News Writer: Jennifer Shike, 217-244-0888, jshike@illinois.edu

Isaac Cann | EurekAlert!
Further information:
http://www.illinois.edu

More articles from Agricultural and Forestry Science:

nachricht Climate change, population growth may lead to open ocean aquaculture
05.10.2017 | Oregon State University

nachricht New machine evaluates soybean at harvest for quality
04.10.2017 | University of Illinois College of Agricultural, Consumer and Environmental Sciences

All articles from Agricultural and Forestry Science >>>

The most recent press releases about innovation >>>

Die letzten 5 Focus-News des innovations-reports im Überblick:

Im Focus: Neutron star merger directly observed for the first time

University of Maryland researchers contribute to historic detection of gravitational waves and light created by event

On August 17, 2017, at 12:41:04 UTC, scientists made the first direct observation of a merger between two neutron stars--the dense, collapsed cores that remain...

Im Focus: Breaking: the first light from two neutron stars merging

Seven new papers describe the first-ever detection of light from a gravitational wave source. The event, caused by two neutron stars colliding and merging together, was dubbed GW170817 because it sent ripples through space-time that reached Earth on 2017 August 17. Around the world, hundreds of excited astronomers mobilized quickly and were able to observe the event using numerous telescopes, providing a wealth of new data.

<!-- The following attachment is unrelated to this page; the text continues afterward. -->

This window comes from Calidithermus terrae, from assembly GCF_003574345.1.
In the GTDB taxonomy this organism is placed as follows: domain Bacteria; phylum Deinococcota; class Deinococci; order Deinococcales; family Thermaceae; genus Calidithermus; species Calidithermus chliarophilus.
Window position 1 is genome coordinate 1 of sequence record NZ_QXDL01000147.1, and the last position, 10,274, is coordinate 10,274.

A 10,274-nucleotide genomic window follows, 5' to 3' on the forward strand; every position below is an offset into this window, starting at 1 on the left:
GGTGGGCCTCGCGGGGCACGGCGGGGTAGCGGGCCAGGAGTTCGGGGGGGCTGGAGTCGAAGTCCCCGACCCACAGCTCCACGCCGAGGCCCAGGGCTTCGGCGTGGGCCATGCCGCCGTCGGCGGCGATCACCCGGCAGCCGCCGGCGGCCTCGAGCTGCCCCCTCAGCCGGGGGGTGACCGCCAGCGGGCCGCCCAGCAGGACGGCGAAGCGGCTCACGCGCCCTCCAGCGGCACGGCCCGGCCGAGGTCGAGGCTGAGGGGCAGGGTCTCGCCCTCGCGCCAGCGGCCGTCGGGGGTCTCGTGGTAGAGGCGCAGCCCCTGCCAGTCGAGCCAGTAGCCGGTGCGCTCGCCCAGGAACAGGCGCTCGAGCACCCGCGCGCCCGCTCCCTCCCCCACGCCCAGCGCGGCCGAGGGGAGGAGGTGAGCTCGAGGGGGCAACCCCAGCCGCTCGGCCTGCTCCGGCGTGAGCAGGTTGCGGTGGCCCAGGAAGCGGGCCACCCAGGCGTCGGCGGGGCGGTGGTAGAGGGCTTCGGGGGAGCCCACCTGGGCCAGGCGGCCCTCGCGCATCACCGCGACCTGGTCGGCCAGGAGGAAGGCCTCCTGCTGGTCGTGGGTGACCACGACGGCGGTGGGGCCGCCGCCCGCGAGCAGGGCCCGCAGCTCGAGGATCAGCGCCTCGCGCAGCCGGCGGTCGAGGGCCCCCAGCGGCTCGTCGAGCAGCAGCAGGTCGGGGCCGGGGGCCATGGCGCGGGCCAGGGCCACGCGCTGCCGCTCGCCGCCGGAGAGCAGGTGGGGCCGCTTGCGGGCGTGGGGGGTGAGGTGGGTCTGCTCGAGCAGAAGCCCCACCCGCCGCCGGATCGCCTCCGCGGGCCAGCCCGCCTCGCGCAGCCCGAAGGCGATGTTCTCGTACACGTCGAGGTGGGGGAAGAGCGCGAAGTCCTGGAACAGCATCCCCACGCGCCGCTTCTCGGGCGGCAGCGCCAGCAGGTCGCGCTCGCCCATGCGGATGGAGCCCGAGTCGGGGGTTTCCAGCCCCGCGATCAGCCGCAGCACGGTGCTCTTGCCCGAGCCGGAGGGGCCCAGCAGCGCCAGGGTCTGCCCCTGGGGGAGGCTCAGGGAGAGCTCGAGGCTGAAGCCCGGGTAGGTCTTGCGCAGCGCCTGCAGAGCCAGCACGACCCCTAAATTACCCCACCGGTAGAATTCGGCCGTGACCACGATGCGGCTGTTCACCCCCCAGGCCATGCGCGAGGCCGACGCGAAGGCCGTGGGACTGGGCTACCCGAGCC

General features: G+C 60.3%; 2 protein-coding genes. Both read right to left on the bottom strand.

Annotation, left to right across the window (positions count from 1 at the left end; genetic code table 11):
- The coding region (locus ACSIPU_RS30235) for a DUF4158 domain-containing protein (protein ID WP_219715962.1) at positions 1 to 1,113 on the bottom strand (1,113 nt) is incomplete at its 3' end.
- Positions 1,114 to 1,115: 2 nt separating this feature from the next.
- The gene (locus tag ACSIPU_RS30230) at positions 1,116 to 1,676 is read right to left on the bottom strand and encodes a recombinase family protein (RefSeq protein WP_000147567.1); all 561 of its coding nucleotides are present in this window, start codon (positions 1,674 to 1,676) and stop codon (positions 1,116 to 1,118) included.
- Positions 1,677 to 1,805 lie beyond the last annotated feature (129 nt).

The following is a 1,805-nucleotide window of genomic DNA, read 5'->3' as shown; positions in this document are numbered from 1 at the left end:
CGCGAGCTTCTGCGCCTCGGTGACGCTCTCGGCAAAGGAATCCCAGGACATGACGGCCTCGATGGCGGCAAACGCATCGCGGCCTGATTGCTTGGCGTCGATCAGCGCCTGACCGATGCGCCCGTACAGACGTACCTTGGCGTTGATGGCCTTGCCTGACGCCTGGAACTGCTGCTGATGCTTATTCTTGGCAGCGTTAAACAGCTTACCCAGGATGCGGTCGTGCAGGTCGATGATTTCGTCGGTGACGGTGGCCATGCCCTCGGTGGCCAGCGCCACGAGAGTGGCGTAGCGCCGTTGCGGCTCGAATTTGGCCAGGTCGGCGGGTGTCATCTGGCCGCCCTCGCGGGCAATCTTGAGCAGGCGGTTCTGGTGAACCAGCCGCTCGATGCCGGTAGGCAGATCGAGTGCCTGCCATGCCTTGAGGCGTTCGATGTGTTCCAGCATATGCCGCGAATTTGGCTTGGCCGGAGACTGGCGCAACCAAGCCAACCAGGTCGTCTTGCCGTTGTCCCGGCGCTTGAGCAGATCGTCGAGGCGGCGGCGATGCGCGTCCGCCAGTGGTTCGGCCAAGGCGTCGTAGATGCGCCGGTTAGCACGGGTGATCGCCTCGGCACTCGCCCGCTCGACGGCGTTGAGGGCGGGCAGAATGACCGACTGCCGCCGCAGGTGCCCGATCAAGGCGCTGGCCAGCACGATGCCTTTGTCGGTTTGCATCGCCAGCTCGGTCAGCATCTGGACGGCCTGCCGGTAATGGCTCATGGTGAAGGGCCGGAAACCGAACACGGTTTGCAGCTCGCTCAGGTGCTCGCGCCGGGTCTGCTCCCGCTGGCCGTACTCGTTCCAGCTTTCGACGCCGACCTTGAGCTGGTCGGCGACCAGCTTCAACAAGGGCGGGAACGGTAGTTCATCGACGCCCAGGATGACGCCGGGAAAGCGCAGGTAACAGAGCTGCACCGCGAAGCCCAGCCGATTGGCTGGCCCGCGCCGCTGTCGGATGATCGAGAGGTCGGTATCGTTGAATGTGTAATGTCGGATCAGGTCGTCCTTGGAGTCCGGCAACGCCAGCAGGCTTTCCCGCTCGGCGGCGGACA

Previous detections of gravitational waves have all involved the merger of two black holes, a feat that won the 2017 Nobel Prize in Physics earlier this month....

Im Focus: Smart sensors for efficient processes

Material defects in end products can quickly result in failures in many areas of industry, and have a massive impact on the safe use of their products. This is why, in the field of quality assurance, intelligent, nondestructive sensor systems play a key role. They allow testing components and parts in a rapid and cost-efficient manner without destroying the actual product or changing its surface. Experts from the Fraunhofer IZFP in Saarbrücken will be presenting two exhibits at the Blechexpo in Stuttgart from 7–10 November 2017 that allow fast, reliable, and automated characterization of materials and detection of defects (Hall 5, Booth 5306).

When quality testing uses time-consuming destructive test methods, it can result in enormous costs due to damaging or destroying the products. And given that...

Im Focus: Cold molecules on collision course

Using a new cooling technique MPQ scientists succeed at observing collisions in a dense beam of cold and slow dipolar molecules.

How do chemical reactions proceed at extremely low temperatures? The answer requires the investigation of molecular samples that are cold, dense, and slow at...

Im Focus: Shrinking the proton again!

Scientists from the Max Planck Institute of Quantum Optics, using high precision laser spectroscopy of atomic hydrogen, confirm the surprisingly small value of the proton radius determined from muonic hydrogen.

It was one of the breakthroughs of the year 2010: Laser spectroscopy of muonic hydrogen resulted in a value for the proton charge radius that was significantly...

All Focus news of the innovation-report >>>

Anzeige

Anzeige

Event News

ASEAN Member States discuss the future role of renewable energy

17.10.2017 | Event News

World Health Summit 2017: International experts set the course for the future of Global Health

10.10.2017 | Event News

Climate Engineering Conference 2017 Opens in Berlin

10.10.2017 | Event News

 
Latest News

Terahertz spectroscopy goes nano

20.10.2017 | Information Technology

Strange but true: Turning a material upside down can sometimes make it softer

20.10.2017 | Materials Sciences

NRL clarifies valley polarization for electronic and optoelectronic technologies

20.10.2017 | Interdisciplinary Research

VideoLinks
B2B-VideoLinks
More VideoLinks >>>